The Equation Of Time is a correction applied to Solar Time. It is
mainly used today in celestial navigation, but was also used as a correction applied to sundials. Sundials would have
a table or graph of the equation of time printed on them, so the observer could adjust the observed time to the true time.

The equation below is a simplified version, published by W. M. Smart in "Textbook On Spherical Astronomy". A more
accurate version would require a nutation series, and precise RA and Dec of the Sun. But this version is accurate to
within a few seconds over 60 centuries.

An even more simplified version is produced below. It differs by Smart's version by a few minutes at most, and
is based only on the day of the year, so no correction for precession or other factors are made. The Astronomical
Almanac publishes a simplefied version for each year. In the code, I have included versions from 1982 and 2016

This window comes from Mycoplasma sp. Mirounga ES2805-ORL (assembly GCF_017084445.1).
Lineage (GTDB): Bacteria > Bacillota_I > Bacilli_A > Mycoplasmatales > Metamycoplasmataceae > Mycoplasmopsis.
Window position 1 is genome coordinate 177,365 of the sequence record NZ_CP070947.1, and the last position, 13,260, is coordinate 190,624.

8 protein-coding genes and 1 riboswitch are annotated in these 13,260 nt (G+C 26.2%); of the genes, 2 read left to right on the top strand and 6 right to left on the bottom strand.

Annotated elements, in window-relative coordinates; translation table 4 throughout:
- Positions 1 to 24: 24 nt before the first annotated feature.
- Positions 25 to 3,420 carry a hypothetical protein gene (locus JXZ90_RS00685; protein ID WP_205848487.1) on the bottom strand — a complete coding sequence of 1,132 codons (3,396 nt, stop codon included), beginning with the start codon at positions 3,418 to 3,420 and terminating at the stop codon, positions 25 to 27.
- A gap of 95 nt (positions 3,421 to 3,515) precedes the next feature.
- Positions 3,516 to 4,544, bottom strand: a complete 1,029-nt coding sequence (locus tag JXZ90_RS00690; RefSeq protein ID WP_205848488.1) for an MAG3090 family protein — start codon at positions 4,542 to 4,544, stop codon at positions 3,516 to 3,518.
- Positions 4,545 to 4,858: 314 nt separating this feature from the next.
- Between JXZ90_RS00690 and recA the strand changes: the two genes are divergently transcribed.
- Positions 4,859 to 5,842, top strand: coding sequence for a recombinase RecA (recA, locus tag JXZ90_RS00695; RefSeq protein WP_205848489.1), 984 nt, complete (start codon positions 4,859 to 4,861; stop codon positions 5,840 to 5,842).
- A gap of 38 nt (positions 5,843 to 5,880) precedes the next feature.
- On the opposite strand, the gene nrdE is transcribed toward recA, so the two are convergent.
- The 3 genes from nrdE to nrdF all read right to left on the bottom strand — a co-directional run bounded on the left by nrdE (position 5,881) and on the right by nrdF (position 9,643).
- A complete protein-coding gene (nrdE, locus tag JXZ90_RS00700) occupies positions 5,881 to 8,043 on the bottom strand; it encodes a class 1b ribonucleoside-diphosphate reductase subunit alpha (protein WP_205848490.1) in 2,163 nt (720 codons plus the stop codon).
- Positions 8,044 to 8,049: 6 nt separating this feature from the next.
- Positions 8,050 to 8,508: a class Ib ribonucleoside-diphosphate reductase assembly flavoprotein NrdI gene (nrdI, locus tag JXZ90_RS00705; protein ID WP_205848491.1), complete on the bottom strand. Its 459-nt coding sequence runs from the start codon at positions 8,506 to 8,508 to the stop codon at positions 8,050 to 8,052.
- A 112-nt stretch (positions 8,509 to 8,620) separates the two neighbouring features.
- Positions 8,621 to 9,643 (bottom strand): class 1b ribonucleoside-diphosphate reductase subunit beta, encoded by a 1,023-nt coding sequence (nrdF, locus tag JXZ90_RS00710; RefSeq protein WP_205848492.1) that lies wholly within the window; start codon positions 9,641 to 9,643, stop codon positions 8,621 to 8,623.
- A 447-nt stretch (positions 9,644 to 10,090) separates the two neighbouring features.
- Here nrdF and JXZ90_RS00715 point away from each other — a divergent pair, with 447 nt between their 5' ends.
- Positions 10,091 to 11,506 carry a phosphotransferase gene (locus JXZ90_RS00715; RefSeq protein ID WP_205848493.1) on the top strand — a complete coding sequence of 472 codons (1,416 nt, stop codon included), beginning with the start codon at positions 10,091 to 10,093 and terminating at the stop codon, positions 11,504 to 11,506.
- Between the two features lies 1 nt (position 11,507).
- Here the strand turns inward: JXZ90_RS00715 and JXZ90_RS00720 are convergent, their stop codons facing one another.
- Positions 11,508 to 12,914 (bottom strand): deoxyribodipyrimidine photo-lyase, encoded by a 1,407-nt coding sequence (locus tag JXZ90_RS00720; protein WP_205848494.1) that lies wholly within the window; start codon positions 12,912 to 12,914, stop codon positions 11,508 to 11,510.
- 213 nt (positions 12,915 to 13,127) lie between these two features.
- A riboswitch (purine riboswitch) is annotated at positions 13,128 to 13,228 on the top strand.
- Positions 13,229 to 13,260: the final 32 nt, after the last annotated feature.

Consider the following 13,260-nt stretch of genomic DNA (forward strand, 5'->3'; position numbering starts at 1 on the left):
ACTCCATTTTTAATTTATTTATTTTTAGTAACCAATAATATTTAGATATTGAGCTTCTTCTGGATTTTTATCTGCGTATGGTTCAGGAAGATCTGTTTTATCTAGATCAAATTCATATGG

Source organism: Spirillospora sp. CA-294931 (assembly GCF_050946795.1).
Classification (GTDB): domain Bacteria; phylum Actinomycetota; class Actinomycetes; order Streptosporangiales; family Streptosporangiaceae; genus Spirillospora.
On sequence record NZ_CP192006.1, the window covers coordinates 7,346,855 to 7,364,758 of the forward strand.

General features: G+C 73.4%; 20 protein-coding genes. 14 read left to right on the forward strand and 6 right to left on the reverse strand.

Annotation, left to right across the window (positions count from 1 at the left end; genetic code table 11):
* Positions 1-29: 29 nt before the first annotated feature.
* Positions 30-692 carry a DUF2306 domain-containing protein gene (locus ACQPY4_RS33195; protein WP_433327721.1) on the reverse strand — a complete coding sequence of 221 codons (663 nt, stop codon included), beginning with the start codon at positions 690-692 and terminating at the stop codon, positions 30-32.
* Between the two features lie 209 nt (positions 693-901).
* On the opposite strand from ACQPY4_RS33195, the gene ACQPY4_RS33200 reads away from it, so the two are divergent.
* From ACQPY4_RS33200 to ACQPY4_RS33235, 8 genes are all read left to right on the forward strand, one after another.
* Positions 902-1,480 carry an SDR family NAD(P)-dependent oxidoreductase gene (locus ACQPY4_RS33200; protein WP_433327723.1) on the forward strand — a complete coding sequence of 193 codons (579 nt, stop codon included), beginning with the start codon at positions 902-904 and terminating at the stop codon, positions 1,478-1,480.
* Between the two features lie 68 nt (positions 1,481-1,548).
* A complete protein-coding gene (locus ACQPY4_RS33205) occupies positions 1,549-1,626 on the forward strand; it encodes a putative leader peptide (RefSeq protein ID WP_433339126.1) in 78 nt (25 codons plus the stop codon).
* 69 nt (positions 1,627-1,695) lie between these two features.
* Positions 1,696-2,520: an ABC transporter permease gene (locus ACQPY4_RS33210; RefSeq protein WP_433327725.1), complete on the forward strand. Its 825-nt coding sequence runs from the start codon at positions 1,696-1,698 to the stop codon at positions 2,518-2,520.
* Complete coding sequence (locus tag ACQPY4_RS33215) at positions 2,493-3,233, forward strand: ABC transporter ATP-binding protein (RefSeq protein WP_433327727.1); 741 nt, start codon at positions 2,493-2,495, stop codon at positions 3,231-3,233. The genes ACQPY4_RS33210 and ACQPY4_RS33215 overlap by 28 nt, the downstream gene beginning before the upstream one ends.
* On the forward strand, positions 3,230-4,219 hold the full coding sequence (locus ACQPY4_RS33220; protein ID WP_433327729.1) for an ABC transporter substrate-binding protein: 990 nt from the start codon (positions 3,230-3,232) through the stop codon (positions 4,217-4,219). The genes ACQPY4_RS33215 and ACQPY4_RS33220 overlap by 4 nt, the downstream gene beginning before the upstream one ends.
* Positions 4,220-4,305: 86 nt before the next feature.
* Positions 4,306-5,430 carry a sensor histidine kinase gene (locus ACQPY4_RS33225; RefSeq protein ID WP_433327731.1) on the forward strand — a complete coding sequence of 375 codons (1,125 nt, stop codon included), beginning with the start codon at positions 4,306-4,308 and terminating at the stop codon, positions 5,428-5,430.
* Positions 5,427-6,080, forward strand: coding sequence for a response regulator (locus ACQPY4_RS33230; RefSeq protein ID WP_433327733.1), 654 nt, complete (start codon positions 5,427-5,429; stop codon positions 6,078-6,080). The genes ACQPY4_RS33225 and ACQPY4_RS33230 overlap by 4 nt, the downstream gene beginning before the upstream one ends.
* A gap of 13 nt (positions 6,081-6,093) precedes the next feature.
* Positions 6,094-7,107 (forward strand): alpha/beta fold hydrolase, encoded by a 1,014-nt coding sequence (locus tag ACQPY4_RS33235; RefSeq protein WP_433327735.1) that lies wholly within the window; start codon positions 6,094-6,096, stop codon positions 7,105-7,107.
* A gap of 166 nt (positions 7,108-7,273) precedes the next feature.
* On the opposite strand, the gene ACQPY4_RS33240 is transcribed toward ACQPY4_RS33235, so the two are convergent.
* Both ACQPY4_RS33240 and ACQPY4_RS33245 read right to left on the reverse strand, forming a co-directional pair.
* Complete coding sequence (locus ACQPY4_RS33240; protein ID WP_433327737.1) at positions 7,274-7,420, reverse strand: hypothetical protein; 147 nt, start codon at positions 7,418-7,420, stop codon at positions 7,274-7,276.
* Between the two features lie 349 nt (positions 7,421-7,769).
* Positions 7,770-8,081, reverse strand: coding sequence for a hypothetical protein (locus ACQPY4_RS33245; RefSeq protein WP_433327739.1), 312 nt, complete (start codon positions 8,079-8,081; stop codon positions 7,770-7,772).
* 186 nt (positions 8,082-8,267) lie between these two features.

purely to illustrate how it changes with time.

### W. M. Smart

$$
\begin{align*}
T = &\frac{jd-2415020.0}{36525} \\
\epsilon = &23.452294 - 0.0130125T - 0.00000164T^2 + 0.000000503T^3 \\
y = &\tan^2(\epsilon/2) \\
L = &279.69668 + 36000.76892T + 0.0003025T^2 \\
e = &0.01675104 - 0.0000418T - 0.000000126T^2 \\
M = &358.47583 + 35999.04975T - 0.000150T^2 - 0.0000033T^3 \\
E = & y\sin(2L) - 2e\sin(M) + 4ey\sin(M)\cos(2L) \\& - \frac{1}{2}y^2\sin(4L) - \frac{5}{4}e^2\sin(2M) \\
\end{align*}
$$
\(jd\) is the Julian Date.

\(E\) is the Equation Of Time, and the result is in radians.

Multiply by \(\frac{60 \pi}{180 \cdot 15}\) to convert to minutes.

### Basic

$$ -7.655 \sin(d) + 9.873 \sin(2d + 3.588) $$

Where \( d \) is the day of the year.

Result is in minutes

White is the Smart version, red is the Basic version.